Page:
She, unsurprisingly, went to the studios with packaged fresh okra for the job. The okra had already been chopped, slimed, parboiled and frozen during the bumper harvest. At the end of the day, her novelty of preserving the chlorophyll and slime in okra for offseason use became newsworthy. It’s simple to explain because the president was a good chef before the national assignment took her out of the kitchen. Some innovative Makola traders without the national standards board authority’s stamp began packaging okra like the way Madam President did and labelled it Presidential Fresh Okro. The product sold like a certified hand sanitizer in Covid19 times. The braggadocious former apparatchik in parliament dispatched a team of marketers from his media outfit to research how they could, within weeks, cut a niche in the market with the packaged okra. After reaching a deal with the major stakeholders, the packaged okra was launched in a lavish event attended by the president. It came in cans just like palm nut soup base from Nkulenu. It was labelled My Mama Krys Original Okro. There were flavours like plain okra, okra with turkey berry, okra with kontomire, okra with ayoyo and okra with gboma.
When they finally met, she conversated with Captain Arqhu-One for hours on end. Her body guards had a field day because there was barely anything they could do. It was when the president was about to leave that she mentioned my first name, much to her guards’ surprise. When I got closer, I realized I was wrong assuming an overrated social stratification about her.
“Call me Krysta, Nigna.”
“Your Excellency Krysta.”
“Her Excellency Dr. Mrs. Krysta Odoom,” that was a playful me.
A mutual chuckle.
“How’s your outfit doing?”
“Not bad at all.”
“You’ve gained weight. She’s been looking after you superfluously.
“Sure, she has.”
“Remember to hold us accountable, but objectively. Undercover journalism is permitted but not political vendetta, let me borrow someone’s words.”
“Yes Doc. Sorry, Your Excellency.”
“Sorry, Your Excellency, Krysta, Ghana’s finest president.”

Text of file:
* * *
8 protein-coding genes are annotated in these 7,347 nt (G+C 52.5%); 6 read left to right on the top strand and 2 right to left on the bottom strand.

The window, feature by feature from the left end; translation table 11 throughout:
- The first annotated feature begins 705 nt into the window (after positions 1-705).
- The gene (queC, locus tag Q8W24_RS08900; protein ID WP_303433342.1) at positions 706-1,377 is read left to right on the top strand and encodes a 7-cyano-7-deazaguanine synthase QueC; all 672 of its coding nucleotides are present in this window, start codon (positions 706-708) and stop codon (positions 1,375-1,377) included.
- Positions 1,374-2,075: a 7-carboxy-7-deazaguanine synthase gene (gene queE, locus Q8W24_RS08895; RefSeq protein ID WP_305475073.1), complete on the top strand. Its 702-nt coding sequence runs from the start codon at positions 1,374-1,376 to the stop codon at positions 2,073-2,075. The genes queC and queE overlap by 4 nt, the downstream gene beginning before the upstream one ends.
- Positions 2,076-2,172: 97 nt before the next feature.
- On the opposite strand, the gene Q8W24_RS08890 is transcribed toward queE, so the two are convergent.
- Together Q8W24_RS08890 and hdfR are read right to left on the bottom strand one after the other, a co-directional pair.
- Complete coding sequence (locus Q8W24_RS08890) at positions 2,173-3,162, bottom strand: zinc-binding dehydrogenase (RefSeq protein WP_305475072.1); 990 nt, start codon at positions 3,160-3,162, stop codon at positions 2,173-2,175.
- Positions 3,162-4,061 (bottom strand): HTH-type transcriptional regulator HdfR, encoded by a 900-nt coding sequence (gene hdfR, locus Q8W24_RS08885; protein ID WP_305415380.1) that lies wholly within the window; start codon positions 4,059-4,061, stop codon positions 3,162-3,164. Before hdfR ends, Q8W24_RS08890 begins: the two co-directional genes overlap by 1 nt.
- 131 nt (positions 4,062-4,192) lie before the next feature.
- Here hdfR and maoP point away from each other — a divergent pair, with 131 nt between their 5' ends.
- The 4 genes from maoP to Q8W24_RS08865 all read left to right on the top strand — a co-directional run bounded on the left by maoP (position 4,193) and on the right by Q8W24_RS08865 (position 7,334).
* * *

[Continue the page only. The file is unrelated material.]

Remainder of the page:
“You’ve not changed a bit.”
“Tell me,” I teased.
Then we talked about the Comprehensive Entrepreneurship Education bill, the Comprehensive Sexual Education woes and the rest. She could not end the conversation by inviting me first to church and dinner later. Both received accent.
It’s all over her: integrity and respect for all. She’s able to mix with people from all walks of life. She did not have to say it, but the security details just learnt how to handle civilians. And in her tenure, there was nothing like party vandalism, and no constituency secretary held power higher than the Municipal Chief Executive. All indeed were equal before the law. She was able to develop the country and satisfy her people because unlike the regular political parties, her allegiance primarily was not to the party hierarchy, and neither did she owe any party foot soldier a dime; she was not afraid of losing elections and did she fear suspension from a political party either: she belonged to none. No one could say they campaigned for her: the masses just got tired of the two political parties and male leaders, so they tried something novel and it worked. What’s more? Her policies were geared towards sustainable national development and not winning votes.
She’s the country’s gift to the region because the regional unions applauded her for eliminating kickbacks from contracts and it was evident–roads now cost less than what earlier pertained and the quality was higher because no one was demanding a 10% cut. And thus far, integrity was the jewel in her crown.
We’re talking still when the UN Secretary General sent for Captain. The latter told the envoy she’s hosting the President. In this case, Dr Gogovy had no choice but to come over. What a day? Never had I, in my life, met so many high profile leaders in a single day. When Dr Gogovy came in with his wife, it became clear that all three families knew one another. I didn’t rule out any surprises. And that was Fareeda who’s now a Special Assistant to Mrs. Gogovy. She’s now taller, fairer, smarter, richer and all.
All of a sudden, my phone rang with a jolting buzz. I held it tighter to prevent a slip. Instinctively, I held it again and edged out of the palour. An instinctive grip clutched it tighter, for no known reason.
Once out of that VVIP world, I checked; it was not a call. My 3:30am alarm had just gone off, meaning I must wake up and get ready for my flight back home. It was then I realized where I was. I reckon now I was researching why the wing tip defense mechanism was invented for the Airbus A380 and what level of vortexes it could prevent, that’s before I fell asleep. I could now certify I was just dreaming about our futures.